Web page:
A month ago, Mr. Lively asked his company if he can work remotely so that we can move to Austin, Texas.
Our Chicago apartment lease ends in August, and we want to start renting in the city where we’d like to buy a home. At the same time, Mr. Lively would like to stay at the company that he loves.
After considering all the usual “tech cities,” like San Fran, New York, and Seattle (remember that whole thing last year?), we have settled on Austin. Austin is a great possible place for us to settle down – its a tech hub with warmer winters, a slower pace, and more affordable homes compared to my beloved Lakeview neighborhood.
Ever since last year’s Seattle experience, I have struggled to stay put here in Chicago. Obviously I’ve “stayed here,” but this year’s hellish winter served as a brutal reminder that I would still like to experience something new – and warmer!
However, we knew that finding out if Mr. Lively could get remote worker status would take a while. We figured it would take about two, maaaaybe three weeks.
But we’re now inching closer to 30 days of waiting.
And last week, the patience I set aside to cheerfully move through this process… ran out.
I got really upset that after all that waiting, we still didn’t know whether we were moving across town or the across the country.
I started to feel like there was no other way in the world I could be happy, joyful, and fulfilled if we were told that we had to sign another Chicago lease.
Meanwhile, I was busy working on outlining the new curriculum for Life with Intention Online. I was spending afternoons with a curriculum expert, Megan, to make the program on par with the quality, depth, and value of the content itself.
Basically, I was spending my time working on building the very thing that could have helped me deal with my own frustrations.
I felt like a fraud.
There I was, getting emails all week from clients sharing the wonderful breakthroughs they experienced thanks to the concepts they learned in the class — yet I myself was an egoic mess, future-tripping and “expectation letching” like crazy.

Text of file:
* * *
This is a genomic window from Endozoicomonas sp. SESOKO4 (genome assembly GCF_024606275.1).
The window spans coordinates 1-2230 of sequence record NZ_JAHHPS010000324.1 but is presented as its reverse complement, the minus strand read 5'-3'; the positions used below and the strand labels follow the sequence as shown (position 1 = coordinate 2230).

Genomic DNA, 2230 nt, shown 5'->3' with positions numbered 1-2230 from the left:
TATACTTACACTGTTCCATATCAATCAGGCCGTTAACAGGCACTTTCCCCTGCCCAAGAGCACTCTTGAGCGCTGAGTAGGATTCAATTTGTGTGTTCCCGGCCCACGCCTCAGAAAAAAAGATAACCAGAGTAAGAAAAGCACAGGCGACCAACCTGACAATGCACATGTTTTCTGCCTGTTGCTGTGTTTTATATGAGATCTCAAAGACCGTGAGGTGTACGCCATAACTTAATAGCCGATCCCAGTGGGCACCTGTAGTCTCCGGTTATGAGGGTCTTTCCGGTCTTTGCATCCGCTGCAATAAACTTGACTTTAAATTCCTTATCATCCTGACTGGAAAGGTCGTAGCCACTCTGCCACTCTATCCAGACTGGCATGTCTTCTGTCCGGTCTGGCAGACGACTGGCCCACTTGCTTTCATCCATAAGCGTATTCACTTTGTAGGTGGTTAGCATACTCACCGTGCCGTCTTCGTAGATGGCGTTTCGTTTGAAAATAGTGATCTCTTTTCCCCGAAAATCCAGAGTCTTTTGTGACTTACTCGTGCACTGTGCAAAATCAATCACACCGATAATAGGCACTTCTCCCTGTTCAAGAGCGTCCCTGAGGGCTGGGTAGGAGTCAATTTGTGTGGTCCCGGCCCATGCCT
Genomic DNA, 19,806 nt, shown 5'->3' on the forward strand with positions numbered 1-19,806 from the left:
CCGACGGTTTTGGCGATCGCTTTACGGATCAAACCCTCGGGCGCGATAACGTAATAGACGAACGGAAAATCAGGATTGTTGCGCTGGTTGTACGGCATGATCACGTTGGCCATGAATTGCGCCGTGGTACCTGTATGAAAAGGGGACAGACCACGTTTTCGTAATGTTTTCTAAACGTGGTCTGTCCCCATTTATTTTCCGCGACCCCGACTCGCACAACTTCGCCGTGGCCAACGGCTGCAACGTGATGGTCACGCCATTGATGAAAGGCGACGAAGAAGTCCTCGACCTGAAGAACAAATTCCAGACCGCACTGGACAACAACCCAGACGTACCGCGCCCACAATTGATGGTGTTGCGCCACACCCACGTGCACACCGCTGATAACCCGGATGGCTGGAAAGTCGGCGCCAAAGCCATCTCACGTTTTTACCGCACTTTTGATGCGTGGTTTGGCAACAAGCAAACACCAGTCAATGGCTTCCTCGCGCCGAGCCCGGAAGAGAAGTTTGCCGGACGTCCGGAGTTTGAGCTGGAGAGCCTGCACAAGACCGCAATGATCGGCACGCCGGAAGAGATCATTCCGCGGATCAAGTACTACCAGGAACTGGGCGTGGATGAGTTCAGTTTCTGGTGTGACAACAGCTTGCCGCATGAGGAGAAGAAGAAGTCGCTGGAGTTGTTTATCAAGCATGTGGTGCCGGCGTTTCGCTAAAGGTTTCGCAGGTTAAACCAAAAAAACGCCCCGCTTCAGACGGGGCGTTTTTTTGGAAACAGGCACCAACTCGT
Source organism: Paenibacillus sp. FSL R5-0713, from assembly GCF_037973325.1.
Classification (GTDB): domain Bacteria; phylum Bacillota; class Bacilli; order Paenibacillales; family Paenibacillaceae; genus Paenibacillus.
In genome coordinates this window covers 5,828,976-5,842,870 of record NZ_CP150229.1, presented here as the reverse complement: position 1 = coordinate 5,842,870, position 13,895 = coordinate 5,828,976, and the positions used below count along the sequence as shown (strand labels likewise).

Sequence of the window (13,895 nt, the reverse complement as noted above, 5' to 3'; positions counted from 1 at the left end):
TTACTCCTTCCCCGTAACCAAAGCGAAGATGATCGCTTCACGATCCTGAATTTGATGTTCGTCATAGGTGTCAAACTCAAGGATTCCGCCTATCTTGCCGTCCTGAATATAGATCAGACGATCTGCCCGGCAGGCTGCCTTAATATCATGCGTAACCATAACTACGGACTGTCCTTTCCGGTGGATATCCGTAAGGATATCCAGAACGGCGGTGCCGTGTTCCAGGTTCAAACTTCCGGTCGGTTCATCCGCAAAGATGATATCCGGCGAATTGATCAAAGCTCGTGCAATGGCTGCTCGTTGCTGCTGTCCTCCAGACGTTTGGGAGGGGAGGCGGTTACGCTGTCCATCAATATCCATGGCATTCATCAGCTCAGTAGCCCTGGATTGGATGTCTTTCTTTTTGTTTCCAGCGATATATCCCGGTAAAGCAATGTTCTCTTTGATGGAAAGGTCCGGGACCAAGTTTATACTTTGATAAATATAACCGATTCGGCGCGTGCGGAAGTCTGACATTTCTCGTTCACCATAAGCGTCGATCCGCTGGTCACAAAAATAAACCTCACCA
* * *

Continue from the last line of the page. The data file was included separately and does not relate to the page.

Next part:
Which sent me into another whole tailspin of suffering.
Rule #1: Practice what you preach. Right?
Eventually, the pressure culminated last Friday with a mini breakdown and a major sinus headache that landed me in bed.
After a lot of reflection (and some tears), I finally came to grips with the fact I need to live from my Values, not my expectation of leaving Chicago.
Though I still don’t know if we can move to Austin yet, I do know that if we are told we must stay, I can still embody our home intention here in Chicago.
We can find a quieter place in a calmer, more affordable neighborhood. Staying here longer could set our home buying timeline back a year or two, but it is possible to embody our Values in many ways right where we are.
And though I’d have to experience another Chicago winter, we could perhaps work remotely from a warmer climate for part of that season.
When I no longer demanded something completely outside my control, I realized I am still able to live from my intention — no matter what happens. Even when it comes to choosing where I live.
Since this realization, a huge weight has been lifted.
I feel calm, peaceful. And though I’d still like to know where we will live, I’ve experienced an intense amount of presence, joy, and fulfillment.
Meanwhile, I also had to address my ego’s doubt:
Who would want to learn from someone who still struggles with this stuff sometimes, too?
Well, I’ve come to realize, the answer is simple.
Rule #1 is “practice what you preach,” right?
Well, when I work with clients I never expect that they’ll do things “perfectly forever.”
I simply ask them to recognize when things go off track, to return to the present moment, and go back to living from their Value-based intentions.
No shame or guilt required.
But I wasn’t giving myself the same grace.
The same patience.
The same understanding.
Even though I have transformed many, many parts of my life with this powerful approach and I am lightyears from where I was…
I still struggle sometimes.
I still get caught up in something like an exciting move to a new city.
And that’s okay.
I’m a student, too.
Together we can continue to return to the present moment, live from our Values, and support each other whenever we struggle.
Continuing to grow in this work doesn’t make us bad.
It makes us human.
We must be gentle when we fall.
Otherwise we won’t be able to get back up.